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422. Steve's Superhike (11/20/04)

Hikers (7): Edita, George, Joe, Nancy K, Ramesh, Ross, Steve
Distance: 22 miles
Rating: 5 difficulty, 8 beauty

Write-up by Steve -- Pictures by George R

It was time for a hard hike, so I scheduled "Steve's SuperHike", a 22 mile trek around the South Skyline Region OSPs, including 8 Open Space Preserves and a County Park. This was the actually the first level 5 hike we ever created, back in 1999, and I still had the notes describing all the details.

Despite my light threats, a newbie (Ramesh) showed up for the hike. Even more unusual, I had to turn down two other people who independently requested to come on the hike without even being on the mailing list. Who wants to come on a 22 mile hike in winter!? Plenty, it seems, as we had seven total on the hike.

The problem with a long hike in the winter is that the days are short. The bonus, however, is that the air is cool, so the hikes are much easier. The hike was scheduled with an early (8 am) start, and everyone showed up early (yeah!). . .except Edita and Joe, who managed to catch us before we set off. Nonetheless, we were on our way by 8:15.

1-2-3 INCH!

The plan was a 2.5 mph pace, which would get us done just before 5 pm, near sunset. This meant no time for breaks. After zipping around Los Trancos and over to Montebello, we made to the top of Black Mountain in Rancho San Antonio. In the notes I had mentioned we would wave our hands in the air at the three "major" peaks in the area, and damned if this fine group didn't do just that! We touched all the USGS markers, too!


Hold up at Black Mountain

It was downright chilly for most of the day, to the point of being uncomfortable for parts of the hike (except for Ramesh, who was dressed for Everest). When we got up to Table Mountain, we had some time to wait for Nancy and Ramesh. George was not satisfied that we were really on the top of Table Mountain, so he used the time to scout for the peak. After some searching, he declared that, indeed, the surface was flat like a table, and we were pretty much at the top. We waved our hands in the air again, and Ross declared that we were setting a pace of nearly 3.75 mph! Yep, we were smoking, but it was still early in the hike.

The only difficult section of the hike starts a little after Table Mountain up toward around Saratoga Gap. This is also about the only time we were in the sun (it was noted that we only have shady hikes in winter, and sunny hikes in summer). Once that was over, it was becoming clear that getting back before sunset wouldn't be a problem after all, but we still pressed on at a quick clip.

Crossing Skyline Blvd marks the midpoint in the hike, after which the long section through Long Ridge begins. There are some nice sections along Peters Creek, which George took the time to photograph while still keeping the pace.


Like Peter himself, Peters Creek is both picturesque and slow moving.

It was about this time that everyone started busting out their lunches and eating them on the go. We could have stopped, but by now the whole idea of doing the hike quickly had set in. However, Nancy wasn't a total convert, and demanded a break near the Christmas Tree farm in Skyline Ridge OSP (which, incidentally, George has used for his X-mas trees for many moons). I promised her and Ramesh a break at Horseshoe Lake, which was only 0.3 miles away. . .if we took the direct flat route. However, since Nancy never looks at a map, it was no problem taking the 0.6 mile ridge-climbing route (which was also the official route), much to the delight of everyone else. We stopped for the 10 minute break at the lake, but Nancy only needed 8, and we were off again! No rest for the wicked.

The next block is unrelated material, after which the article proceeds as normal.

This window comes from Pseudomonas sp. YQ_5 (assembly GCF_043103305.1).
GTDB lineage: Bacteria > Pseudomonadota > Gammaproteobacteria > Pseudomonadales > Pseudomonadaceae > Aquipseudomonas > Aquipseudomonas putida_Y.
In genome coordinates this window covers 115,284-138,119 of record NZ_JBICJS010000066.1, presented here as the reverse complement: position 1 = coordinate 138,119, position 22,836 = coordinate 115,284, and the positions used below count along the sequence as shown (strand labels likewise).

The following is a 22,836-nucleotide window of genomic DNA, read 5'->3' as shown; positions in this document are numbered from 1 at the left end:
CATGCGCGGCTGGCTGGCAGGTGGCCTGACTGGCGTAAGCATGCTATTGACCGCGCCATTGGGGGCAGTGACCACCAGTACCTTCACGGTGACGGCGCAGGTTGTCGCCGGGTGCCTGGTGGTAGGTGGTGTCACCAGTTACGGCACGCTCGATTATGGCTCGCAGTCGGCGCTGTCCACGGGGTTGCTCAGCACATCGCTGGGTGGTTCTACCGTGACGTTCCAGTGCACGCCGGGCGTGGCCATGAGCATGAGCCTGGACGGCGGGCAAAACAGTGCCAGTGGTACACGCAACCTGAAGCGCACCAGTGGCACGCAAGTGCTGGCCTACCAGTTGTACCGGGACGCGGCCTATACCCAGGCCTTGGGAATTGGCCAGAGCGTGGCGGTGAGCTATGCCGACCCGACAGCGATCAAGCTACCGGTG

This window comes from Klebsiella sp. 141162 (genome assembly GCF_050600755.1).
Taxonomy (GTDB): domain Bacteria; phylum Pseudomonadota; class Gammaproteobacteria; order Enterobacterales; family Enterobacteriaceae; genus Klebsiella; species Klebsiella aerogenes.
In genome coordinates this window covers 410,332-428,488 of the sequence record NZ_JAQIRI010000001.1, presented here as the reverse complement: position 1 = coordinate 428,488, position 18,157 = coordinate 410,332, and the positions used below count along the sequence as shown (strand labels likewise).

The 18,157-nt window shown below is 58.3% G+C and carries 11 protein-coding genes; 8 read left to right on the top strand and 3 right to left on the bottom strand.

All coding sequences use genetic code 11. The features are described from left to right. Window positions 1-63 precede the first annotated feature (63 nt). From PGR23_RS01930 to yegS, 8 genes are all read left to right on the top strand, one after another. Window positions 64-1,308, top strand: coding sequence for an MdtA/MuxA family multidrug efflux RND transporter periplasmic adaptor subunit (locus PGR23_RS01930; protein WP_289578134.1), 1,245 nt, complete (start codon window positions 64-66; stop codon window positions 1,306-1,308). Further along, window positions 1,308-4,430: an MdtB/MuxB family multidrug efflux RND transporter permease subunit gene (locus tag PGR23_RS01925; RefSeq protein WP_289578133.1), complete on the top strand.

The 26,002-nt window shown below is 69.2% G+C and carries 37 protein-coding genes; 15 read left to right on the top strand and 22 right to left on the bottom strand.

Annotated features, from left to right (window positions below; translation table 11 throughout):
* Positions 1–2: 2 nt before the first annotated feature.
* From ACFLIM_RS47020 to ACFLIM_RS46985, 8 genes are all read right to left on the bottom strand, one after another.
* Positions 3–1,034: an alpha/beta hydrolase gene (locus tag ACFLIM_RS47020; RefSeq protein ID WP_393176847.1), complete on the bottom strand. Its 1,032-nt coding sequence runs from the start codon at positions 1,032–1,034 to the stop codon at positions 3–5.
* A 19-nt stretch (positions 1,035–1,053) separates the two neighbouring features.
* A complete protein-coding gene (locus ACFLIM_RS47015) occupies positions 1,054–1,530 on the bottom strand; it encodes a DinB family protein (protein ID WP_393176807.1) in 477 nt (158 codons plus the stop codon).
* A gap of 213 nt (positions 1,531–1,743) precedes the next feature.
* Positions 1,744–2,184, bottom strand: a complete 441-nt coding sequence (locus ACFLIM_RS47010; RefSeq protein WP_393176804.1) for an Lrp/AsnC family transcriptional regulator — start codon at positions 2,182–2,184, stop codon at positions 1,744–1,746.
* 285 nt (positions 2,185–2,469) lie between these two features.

Next stop was Alpine Pond, only a couple miles away. The lead group waited for a long time for Nancy and Ramesh to appear, which wasn't boding well for the rest of the hike. However, it did give us time to check out the crazy David C Daniels Natural Center, the least-known Nature Center in the Bay Area. Actually, this probably isn't true, as we weren't the only visitors there, but it certainly isn't somewhere you'd expect to see a nature center. I enjoyed the interactive exhibits, which were designed for children about a quarter of my age.

Nancy and Ramesh weren't lost as we had been starting to fear, though, and we set off to the secret tunnel leading Russian Ridge. This tunnel is so secret that I always take the wrong trail to get to it, and this time was no exception.


The secret tunnel revealed!

There was less than 4 miles left in the hike (although Joe wasn't believing this). After 18 miles, 4 miles seems like nothing. We motored on up to the Borel Hill peak, only to discover that Ramesh and Nancy were no longer motoring, but were still going at a fast pace compared to the rest of the park's patrons. We waited in the cold, windy conditions--with fantastic views across the bay--only to have Nancy skirt the peak entirely, arguing that it wasn't marked on her map. This map, by the way, was highlighted for Her Highness by George and, either way, the hike notes said we'd go to the peak. Oy! Ramesh was a much better sport, and came up to the top, where we all waved our arms in the air for the last time.


This was followed by an "M", a "C", and an "A"

The rest of the trip through Coal Creek was pretty uneventful (although it was sort of cool to see the coal veins in the ground). We were all back by 3:30pm, way before sunset. Amazingly, we had easily averaged 3 mph for the entire trip--the weather makes all the difference. Maybe we should try a 25 mile hike on the winter solstice next time?

Here are all of George's pictures from the hike.

Milestones:
Ramesh's 1st leaf



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